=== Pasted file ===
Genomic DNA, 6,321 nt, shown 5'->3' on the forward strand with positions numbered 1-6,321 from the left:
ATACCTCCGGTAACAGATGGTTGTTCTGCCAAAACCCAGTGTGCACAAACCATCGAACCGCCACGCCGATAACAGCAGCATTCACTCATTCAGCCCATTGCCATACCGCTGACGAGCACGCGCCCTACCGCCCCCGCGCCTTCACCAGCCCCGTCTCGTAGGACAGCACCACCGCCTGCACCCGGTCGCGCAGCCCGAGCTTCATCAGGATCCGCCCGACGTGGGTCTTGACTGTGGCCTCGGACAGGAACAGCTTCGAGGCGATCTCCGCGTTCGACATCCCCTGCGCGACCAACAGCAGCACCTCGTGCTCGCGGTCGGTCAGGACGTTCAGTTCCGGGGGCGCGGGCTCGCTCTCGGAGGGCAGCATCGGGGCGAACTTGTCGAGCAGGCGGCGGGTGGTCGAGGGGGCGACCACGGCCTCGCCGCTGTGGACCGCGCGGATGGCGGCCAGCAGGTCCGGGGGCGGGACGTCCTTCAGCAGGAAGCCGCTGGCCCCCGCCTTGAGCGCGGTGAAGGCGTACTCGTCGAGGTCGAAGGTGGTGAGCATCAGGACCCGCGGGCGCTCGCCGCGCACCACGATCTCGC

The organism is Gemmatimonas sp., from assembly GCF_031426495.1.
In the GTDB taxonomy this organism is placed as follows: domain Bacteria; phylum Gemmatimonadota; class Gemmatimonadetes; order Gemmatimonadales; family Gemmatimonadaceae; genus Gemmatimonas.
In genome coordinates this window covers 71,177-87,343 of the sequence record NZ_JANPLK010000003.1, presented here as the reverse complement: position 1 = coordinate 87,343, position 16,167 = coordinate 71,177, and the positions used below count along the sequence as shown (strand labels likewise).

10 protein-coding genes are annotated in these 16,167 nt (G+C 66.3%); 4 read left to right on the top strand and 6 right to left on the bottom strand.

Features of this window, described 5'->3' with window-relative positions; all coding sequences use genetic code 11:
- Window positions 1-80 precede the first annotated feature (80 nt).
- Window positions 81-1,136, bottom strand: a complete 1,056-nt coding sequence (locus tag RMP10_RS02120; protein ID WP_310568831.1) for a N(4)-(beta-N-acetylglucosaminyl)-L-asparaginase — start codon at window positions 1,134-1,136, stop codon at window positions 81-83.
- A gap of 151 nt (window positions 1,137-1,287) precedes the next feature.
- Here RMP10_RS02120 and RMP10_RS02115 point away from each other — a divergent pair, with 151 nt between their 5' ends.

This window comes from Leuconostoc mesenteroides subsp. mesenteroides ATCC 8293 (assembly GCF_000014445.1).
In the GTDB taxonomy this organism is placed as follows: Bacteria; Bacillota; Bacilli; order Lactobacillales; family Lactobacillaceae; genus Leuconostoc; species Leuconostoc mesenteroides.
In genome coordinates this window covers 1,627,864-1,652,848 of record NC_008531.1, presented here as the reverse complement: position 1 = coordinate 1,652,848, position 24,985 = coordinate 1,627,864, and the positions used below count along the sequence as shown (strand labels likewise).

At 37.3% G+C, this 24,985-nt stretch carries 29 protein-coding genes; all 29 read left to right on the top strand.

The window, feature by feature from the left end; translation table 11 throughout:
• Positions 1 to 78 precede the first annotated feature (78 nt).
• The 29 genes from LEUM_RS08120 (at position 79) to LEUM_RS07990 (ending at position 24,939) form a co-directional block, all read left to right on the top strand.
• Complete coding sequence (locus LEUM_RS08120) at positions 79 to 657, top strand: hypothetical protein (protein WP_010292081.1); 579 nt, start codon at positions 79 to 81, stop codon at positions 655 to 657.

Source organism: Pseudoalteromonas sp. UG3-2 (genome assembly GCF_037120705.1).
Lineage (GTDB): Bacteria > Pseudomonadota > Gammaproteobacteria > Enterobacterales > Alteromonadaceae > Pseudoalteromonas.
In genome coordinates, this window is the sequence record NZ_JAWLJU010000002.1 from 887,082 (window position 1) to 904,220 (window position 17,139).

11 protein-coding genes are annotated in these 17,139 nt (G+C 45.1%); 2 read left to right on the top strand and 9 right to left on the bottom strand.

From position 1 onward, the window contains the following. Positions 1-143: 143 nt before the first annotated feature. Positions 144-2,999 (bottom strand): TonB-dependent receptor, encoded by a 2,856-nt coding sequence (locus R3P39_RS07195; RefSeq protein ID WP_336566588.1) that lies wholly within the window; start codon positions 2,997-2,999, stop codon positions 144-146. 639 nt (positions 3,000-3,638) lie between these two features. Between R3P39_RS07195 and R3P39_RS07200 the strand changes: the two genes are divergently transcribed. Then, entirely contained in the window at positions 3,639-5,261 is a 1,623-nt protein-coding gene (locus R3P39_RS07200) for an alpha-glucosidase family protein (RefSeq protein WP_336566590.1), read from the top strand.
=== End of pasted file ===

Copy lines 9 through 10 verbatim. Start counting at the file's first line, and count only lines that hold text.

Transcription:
- Window positions 81-1,136, bottom strand: a complete 1,056-nt coding sequence (locus tag RMP10_RS02120; protein ID WP_310568831.1) for a N(4)-(beta-N-acetylglucosaminyl)-L-asparaginase — start codon at window positions 1,134-1,136, stop codon at window positions 81-83.
- A gap of 151 nt (window positions 1,137-1,287) precedes the next feature.